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SAT scores are flat this year, following two years of declines, according to information being released today by the College Board.

The data also show that score gaps by race and ethnicity remain significant -- and in some cases have been growing. And the statistics show continued growth for the ACT, which now outpaces the SAT in the volume of tests taken. ACT score averages, announced last month, were down this year.

Here are the average scores for the three parts of the SAT for the last eight years, the period following revisions of the SAT that included adding an essay.

SAT Average Scores

Year Critical Reading Mathematics Writing
2006 503 518 497
2007 501 514 493
2008 500 514 493
2009 499 514 492
2010 500 515 491
2011 497 514 489
2012 496 514 488
2013 496 514 488

As has been the case in past years, the data from the College Board show that SAT scores vary by income. The College Board uses 10 family income categories, from $0-$20,000 to more than $200,000. In all three parts of the SAT, the average score goes up as family income rises -- through every income category.

The data also show -- with very little change -- that SAT scores continue to vary significantly by racial and ethnic group.

SAT Averages by Race and Ethnicity, 2013

Group Critical Reading Mathematics Writing Total
American Indian 480 486 461 1,427
Asian 521 597 527 1,645
Black 431 429 418 1,278
Mexican-American 449 464 442 1,355
Puerto Rican 456 453 445 1,354
Other Latino 450 461 443 1,354
White 527 534 515 1,576

The gap between Asian-American and other students is continuing to grow. In a year in which average scores over all were flat, growth in average scores by Asian-American students were up by 4 points across all three parts of the SAT.

An analysis of the data by the National Center for Fair & Open Testing (a group that has long been critical of the SAT) found that since 2006, the combined Asian average score is up by 45 points, while the average scores of all other groups are down -- by between 6 and 28 points. FairTest, as the group is known, has long argued that testing does not narrow gaps or promote real reform in American education.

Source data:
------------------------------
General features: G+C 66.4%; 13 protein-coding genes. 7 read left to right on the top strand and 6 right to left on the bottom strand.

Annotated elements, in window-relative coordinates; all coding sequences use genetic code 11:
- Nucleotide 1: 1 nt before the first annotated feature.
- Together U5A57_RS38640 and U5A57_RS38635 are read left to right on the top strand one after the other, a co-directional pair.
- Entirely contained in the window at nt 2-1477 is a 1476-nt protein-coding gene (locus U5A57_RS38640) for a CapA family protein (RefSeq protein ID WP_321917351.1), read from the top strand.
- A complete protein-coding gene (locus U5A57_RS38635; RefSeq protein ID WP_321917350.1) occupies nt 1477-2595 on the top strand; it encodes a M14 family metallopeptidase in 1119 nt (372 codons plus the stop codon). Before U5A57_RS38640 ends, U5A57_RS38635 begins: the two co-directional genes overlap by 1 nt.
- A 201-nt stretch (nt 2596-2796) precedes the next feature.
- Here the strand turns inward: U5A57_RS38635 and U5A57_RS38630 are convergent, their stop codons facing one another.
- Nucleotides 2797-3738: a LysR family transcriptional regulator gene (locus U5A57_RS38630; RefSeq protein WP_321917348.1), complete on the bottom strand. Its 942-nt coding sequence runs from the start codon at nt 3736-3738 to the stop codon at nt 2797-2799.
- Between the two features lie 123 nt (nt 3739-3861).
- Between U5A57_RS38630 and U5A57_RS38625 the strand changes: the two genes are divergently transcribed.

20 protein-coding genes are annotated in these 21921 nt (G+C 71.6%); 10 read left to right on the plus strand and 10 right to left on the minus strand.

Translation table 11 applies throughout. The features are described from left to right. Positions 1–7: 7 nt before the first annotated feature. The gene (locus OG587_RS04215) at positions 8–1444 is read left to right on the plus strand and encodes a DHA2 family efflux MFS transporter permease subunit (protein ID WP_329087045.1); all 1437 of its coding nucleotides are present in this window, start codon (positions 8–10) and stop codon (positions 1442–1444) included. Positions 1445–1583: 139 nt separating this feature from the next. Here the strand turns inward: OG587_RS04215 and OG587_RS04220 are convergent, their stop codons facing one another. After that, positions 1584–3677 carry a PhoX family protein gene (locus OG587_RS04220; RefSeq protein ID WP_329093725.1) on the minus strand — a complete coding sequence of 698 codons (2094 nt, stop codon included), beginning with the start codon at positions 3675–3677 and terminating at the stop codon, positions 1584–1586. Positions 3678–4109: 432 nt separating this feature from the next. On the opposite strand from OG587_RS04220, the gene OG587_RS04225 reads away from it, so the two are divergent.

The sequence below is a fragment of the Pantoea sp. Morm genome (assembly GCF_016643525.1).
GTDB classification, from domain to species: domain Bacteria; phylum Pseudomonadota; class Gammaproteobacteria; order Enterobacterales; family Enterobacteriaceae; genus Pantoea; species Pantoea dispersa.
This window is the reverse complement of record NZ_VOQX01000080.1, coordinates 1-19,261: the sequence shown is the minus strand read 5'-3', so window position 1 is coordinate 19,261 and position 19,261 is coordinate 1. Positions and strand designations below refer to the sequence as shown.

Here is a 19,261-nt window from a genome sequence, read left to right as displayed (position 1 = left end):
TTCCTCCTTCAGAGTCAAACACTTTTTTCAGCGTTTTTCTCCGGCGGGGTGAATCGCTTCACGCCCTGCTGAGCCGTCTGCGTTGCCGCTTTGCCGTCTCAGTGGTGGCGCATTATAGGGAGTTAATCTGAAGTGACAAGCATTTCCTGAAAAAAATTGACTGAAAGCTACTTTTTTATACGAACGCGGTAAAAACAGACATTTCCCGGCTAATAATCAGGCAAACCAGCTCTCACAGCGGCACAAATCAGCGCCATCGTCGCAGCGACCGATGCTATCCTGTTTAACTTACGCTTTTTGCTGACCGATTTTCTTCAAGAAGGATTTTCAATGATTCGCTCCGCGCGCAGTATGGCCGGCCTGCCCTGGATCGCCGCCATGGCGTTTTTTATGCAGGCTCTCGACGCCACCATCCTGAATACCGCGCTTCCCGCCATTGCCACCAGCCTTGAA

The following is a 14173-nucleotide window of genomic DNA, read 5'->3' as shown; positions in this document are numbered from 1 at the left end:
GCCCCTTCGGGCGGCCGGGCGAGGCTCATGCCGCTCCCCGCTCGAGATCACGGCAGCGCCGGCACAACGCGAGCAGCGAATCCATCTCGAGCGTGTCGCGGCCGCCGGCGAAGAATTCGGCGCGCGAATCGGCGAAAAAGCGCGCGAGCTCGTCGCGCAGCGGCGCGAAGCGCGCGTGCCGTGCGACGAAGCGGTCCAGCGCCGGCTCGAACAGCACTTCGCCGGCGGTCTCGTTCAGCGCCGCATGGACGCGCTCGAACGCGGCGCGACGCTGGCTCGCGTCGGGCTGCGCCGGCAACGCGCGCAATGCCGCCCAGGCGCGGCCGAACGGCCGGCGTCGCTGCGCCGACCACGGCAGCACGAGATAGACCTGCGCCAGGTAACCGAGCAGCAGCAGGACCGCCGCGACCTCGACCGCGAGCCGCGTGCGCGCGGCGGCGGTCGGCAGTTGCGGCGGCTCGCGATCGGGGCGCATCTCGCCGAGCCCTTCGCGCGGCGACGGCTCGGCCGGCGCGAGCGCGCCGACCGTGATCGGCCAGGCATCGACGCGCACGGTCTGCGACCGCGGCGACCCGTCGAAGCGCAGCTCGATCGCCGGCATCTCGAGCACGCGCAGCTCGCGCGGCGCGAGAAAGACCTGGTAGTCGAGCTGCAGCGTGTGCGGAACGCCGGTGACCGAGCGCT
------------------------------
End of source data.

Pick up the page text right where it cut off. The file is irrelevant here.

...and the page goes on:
Bob Schaeffer, public education director of FairTest, said via e-mail that the flat SAT scores, following declines, should raise questions about educational initiatives at all levels of education. "If the SAT really assesses higher education readiness, as the test makers claim, the past decade of test-driven public education has been a total flop."

The College Board noted that -- as is the case with the ACT -- those students who take rigorous college preparatory courses do better on the SAT.

A statement from David Coleman, the College Board's president, said: "While some might see stagnant scores as no news, we at the College Board consider it a call to action. We must dramatically increase the number of students in K-12 who are prepared for college and careers."

Declining Market Share?

This year's figures also show a continued gain for the ACT and loss for the SAT in market share on the test. Historically, the SAT has been taken by many more students. But last year, for the first time, the ACT beat the SAT -- although only by about 2,000 students (out of more than 3 million). This year, the ACT lead grew -- to 1,799,243 to 1,660,047. The SAT total is actually down a few thousand from the prior year.

The College Board is currently in the process of revising the SAT.

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